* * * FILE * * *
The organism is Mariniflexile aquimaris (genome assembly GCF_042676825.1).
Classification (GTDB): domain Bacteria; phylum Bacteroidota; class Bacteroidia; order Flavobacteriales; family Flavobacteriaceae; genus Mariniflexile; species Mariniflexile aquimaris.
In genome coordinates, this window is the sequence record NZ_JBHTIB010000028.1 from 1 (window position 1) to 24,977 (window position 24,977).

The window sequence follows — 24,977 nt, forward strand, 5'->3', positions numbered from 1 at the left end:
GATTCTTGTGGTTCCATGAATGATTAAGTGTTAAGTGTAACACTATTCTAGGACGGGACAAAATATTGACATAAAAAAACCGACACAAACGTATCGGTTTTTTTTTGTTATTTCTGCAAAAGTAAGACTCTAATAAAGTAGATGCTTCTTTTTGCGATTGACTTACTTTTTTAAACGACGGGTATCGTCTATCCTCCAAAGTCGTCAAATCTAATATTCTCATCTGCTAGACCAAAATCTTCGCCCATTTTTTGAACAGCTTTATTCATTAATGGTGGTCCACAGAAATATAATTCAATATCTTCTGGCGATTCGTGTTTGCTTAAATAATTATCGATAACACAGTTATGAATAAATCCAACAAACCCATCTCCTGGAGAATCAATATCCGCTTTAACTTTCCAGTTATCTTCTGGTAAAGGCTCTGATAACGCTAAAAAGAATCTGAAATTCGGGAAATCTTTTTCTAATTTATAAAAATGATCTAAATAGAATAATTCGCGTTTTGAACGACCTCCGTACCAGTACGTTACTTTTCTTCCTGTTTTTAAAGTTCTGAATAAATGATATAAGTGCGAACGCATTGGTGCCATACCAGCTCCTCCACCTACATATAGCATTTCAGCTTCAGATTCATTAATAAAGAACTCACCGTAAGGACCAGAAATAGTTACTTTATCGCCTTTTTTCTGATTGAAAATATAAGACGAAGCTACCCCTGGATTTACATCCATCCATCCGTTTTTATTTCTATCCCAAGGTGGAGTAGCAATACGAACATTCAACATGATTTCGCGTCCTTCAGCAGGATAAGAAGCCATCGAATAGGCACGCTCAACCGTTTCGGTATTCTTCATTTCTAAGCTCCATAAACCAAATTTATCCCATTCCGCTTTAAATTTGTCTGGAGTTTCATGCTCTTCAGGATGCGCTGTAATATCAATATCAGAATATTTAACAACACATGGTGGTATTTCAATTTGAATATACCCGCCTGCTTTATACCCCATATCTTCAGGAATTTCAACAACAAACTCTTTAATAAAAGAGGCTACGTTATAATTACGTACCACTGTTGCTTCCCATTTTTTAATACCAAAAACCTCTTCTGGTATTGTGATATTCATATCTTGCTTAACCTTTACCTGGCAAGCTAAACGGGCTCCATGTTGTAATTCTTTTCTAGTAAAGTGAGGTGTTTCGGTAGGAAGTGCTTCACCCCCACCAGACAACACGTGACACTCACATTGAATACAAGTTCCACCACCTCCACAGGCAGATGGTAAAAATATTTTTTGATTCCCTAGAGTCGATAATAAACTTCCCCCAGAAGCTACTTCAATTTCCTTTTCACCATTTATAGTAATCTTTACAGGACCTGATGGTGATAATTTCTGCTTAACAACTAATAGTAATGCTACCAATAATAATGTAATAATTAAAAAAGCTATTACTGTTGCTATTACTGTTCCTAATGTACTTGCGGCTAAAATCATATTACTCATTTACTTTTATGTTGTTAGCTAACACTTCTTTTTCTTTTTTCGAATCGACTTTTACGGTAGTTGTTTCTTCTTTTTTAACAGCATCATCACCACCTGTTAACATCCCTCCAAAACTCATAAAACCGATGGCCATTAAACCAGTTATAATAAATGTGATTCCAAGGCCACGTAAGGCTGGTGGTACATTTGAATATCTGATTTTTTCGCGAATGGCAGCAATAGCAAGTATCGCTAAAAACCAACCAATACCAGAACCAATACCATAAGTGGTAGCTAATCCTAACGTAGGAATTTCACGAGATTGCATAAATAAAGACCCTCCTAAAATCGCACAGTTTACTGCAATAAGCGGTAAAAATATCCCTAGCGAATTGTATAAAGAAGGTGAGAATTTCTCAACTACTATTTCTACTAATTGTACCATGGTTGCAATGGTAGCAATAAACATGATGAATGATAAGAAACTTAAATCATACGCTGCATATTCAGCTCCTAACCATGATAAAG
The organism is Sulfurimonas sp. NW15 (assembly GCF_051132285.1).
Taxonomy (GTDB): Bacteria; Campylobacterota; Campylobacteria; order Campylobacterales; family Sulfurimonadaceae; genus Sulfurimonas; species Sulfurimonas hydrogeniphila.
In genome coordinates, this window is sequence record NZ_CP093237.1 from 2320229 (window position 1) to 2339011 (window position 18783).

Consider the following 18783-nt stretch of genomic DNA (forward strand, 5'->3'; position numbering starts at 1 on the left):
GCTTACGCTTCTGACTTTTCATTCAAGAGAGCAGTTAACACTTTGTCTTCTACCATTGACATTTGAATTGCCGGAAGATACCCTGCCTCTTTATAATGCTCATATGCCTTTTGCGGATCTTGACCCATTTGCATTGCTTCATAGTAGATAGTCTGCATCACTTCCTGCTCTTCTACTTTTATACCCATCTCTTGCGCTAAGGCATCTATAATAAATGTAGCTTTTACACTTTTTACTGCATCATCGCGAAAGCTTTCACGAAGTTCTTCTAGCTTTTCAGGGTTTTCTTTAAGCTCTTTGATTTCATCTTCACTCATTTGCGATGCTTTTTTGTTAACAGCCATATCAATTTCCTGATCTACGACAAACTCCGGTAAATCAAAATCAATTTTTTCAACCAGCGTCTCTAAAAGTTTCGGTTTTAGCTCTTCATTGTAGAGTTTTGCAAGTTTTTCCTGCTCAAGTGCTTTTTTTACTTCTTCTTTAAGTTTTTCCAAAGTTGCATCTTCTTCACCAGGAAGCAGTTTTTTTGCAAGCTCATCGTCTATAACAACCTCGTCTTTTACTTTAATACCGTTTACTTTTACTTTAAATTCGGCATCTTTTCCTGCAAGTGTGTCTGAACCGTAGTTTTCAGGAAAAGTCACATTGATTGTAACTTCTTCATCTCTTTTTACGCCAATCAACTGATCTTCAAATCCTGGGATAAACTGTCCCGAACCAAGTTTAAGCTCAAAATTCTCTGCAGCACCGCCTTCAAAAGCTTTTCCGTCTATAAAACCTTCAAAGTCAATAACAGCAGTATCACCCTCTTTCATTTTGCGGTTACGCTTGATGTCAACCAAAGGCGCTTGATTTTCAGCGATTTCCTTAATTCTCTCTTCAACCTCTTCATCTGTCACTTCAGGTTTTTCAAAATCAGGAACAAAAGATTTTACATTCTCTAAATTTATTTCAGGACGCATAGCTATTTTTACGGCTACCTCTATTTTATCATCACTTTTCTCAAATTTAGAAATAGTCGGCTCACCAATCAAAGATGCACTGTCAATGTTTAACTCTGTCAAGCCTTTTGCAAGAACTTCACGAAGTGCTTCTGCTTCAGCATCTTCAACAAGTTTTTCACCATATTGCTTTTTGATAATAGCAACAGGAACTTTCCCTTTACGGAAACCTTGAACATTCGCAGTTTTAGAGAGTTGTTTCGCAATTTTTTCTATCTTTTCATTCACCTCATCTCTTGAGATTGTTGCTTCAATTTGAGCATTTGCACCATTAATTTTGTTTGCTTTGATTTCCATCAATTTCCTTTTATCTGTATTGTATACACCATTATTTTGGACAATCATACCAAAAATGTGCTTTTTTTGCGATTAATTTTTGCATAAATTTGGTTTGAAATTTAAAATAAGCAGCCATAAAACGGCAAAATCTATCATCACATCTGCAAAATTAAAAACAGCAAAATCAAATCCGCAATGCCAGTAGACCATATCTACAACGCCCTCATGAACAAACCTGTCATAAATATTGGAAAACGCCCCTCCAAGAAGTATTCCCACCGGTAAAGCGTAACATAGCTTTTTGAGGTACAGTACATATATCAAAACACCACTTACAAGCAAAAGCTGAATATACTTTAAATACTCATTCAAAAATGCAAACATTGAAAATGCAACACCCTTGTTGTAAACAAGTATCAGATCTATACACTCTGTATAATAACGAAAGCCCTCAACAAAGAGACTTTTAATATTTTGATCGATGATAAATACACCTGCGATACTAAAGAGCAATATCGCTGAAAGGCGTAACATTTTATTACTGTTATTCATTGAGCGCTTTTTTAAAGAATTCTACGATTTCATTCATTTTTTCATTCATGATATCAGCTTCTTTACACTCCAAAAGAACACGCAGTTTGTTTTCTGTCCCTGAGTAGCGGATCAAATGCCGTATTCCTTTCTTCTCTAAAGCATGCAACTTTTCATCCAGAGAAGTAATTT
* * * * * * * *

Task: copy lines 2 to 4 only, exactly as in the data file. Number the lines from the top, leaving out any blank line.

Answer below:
Classification (GTDB): domain Bacteria; phylum Bacteroidota; class Bacteroidia; order Flavobacteriales; family Flavobacteriaceae; genus Mariniflexile; species Mariniflexile aquimaris.
In genome coordinates, this window is the sequence record NZ_JBHTIB010000028.1 from 1 (window position 1) to 24,977 (window position 24,977).

The window sequence follows — 24,977 nt, forward strand, 5'->3', positions numbered from 1 at the left end: